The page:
by Gauri Savla, Ph.D.
The soul is healed by being with children.
Dear SDPA Members and Guest Readers,
Welcome to the maiden issue of 2018! Since I took over as Editor of the San Diego Psychologist in 2016, I have had the unique privilege of having worked with three phenomenal SDPA Presidents—Dr. Ellen Colangelo, Dr. Annette Conway, and recently, our current President, Dr. Cynthia Cotter. Each of these women has influenced the evolution of the Newsletter with her unique vision and perspective; Dr. Cotter’s forethought and attention to detail led us to determine the themes of all four issues for this year, a more streamlined and navigable website. Among other things, you may have noticed that it is easier to access past issues of the Newsletter by the year in which they were published and direct links to the SDPA website and upcoming events.
The Winter 2018 issue of the Newsletter is a companion issue to the upcoming Third Annual Critical Issues in Child and Adolescent Mental Health (CICAMH) Conference, and features articles from some of the experts who will be presenting their work there. Dr. Mulvihill’s interview with Dr. Rowe, the Chairperson of the Conference gives a broad overview of the mission of this collaborative, and the agenda for this year’s meeting. Dr. Boesky, a Distinguished Speaker at the 2018 CICAMH writes about the often heartbreaking and important work she does in suicide prevention and research. Mr. Rich’s article on the Boys to Men initiative in San Diego County highlights this remarkable program that mentors fatherless boys. The interview with Dr. Giedd is a fascinating look into the teenage brain. Dr. Parks has written a passionate article about the stigma parents of children with eating disorders face, and presents some theories about why it continues to persist. The issue ends with two poems by Maya Salameh, a 2016 National Student Poet, and our very own Dr. Mulvihill. I want to extend my gratitude to Dr. Mulvihill for reaching out to the speakers and following up with them, a task that added hours to her already busy life.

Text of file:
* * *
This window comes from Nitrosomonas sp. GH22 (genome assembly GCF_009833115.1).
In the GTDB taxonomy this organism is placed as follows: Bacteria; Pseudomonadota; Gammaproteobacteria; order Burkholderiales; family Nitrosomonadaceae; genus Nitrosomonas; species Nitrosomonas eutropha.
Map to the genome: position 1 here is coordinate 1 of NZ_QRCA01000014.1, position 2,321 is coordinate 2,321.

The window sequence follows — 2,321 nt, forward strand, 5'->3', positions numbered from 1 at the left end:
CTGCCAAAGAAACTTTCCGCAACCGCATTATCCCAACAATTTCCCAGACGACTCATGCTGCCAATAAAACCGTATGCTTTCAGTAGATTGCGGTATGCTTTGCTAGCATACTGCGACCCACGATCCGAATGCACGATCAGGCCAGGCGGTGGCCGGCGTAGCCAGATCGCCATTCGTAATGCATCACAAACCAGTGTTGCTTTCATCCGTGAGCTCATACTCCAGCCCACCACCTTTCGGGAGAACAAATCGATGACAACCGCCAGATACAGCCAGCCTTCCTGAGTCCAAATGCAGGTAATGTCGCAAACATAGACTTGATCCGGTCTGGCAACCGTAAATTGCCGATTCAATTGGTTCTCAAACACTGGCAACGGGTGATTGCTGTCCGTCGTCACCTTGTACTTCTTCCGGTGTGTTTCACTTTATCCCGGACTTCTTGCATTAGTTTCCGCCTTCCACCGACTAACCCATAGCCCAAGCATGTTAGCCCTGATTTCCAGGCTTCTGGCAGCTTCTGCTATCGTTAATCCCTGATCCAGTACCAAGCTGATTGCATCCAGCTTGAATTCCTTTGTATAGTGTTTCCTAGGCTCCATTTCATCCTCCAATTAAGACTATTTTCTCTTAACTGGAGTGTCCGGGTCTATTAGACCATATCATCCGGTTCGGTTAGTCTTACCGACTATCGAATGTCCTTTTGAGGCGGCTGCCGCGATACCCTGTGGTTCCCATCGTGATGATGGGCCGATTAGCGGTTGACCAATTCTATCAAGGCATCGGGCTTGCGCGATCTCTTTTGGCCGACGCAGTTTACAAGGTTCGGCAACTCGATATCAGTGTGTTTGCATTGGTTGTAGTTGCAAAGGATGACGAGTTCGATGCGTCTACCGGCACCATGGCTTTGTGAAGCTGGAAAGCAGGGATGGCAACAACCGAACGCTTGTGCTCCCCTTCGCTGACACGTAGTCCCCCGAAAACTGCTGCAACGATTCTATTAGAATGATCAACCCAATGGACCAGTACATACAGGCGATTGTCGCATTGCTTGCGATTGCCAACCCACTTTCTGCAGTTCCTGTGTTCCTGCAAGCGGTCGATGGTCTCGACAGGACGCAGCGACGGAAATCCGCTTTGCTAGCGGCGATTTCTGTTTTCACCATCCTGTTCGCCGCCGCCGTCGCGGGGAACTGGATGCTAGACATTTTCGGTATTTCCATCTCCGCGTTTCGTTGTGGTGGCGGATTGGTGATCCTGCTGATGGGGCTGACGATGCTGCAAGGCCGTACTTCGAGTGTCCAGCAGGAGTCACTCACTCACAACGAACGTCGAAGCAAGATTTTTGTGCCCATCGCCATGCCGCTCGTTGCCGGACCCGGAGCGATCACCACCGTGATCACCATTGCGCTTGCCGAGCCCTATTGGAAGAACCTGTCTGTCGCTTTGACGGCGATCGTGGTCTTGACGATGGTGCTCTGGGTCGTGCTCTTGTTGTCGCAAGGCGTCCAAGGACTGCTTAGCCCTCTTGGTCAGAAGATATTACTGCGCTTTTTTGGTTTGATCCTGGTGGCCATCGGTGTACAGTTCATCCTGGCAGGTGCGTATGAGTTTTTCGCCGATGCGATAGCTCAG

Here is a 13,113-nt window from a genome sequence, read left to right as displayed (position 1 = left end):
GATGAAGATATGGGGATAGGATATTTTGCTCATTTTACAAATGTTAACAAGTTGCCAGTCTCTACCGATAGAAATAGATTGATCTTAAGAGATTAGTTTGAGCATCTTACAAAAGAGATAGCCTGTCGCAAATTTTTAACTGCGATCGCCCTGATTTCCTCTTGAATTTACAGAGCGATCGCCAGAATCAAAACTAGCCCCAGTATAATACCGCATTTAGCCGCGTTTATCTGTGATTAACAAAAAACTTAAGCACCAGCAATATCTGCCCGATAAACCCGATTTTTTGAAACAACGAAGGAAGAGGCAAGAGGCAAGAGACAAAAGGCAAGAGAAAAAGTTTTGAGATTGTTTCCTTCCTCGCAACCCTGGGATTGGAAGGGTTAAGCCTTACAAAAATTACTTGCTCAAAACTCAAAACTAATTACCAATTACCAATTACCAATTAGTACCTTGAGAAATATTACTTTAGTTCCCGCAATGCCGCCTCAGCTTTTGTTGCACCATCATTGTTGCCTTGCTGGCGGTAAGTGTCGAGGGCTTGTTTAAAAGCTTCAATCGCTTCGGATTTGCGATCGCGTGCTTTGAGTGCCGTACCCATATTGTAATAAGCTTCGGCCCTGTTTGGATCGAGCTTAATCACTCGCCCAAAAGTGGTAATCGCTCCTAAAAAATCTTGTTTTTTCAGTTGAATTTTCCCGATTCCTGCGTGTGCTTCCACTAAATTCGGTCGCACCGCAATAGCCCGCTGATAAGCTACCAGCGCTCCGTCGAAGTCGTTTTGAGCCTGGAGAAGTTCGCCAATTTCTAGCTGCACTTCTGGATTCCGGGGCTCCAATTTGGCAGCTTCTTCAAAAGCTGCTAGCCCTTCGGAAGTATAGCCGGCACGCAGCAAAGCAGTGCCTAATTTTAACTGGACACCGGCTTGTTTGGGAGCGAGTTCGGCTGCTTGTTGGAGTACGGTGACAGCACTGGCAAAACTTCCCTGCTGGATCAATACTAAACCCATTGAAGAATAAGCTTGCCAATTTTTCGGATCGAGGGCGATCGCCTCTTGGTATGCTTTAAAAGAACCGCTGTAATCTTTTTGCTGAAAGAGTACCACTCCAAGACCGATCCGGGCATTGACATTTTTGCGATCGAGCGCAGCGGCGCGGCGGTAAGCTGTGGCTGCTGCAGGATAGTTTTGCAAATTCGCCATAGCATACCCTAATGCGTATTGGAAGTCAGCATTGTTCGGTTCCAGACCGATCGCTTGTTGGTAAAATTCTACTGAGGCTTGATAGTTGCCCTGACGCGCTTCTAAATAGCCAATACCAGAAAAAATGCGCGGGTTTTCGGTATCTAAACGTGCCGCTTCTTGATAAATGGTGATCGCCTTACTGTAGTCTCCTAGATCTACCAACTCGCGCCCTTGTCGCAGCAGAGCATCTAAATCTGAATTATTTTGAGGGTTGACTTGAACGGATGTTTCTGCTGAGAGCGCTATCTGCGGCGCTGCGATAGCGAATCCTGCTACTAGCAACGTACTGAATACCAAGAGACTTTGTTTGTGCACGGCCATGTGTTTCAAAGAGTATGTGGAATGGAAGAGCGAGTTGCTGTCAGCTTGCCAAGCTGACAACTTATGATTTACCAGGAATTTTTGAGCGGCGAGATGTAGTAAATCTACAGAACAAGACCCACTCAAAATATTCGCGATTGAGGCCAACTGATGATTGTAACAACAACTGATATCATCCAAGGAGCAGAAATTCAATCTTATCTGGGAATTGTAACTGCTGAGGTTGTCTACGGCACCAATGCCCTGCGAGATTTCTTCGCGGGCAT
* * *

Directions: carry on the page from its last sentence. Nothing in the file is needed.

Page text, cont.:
As a clinician (and erstwhile researcher) who primarily works with older adults, I have great admiration and respect for mental health professionals who work with children and adolescents. Their work is challenging and sensitive, but their dedication to this cause is unparalleled. As Dr. Rowe says in his interview, just as with other special populations, caring, competent professionals specializing in children’s issues are urgently needed to meet a rapidly growing need. Conferences such as the CICAMH not only bring allied professionals together, but hopefully, inspire new professionals just entering the field to consider working with this population.
Dr. Cotter, in her President’s Message, has highlighted the themes for the four issues of the Newsletter this year. We hope that you will feel inspired to write for one (or more) of these issues to share your work, expertise, or opinions with your fellow professionals. Submission guidelines may be found here.
I look forward to hearing from you. As always, questions and comments on the specific articles or the Newsletter in general are welcome.
Thank you for reading!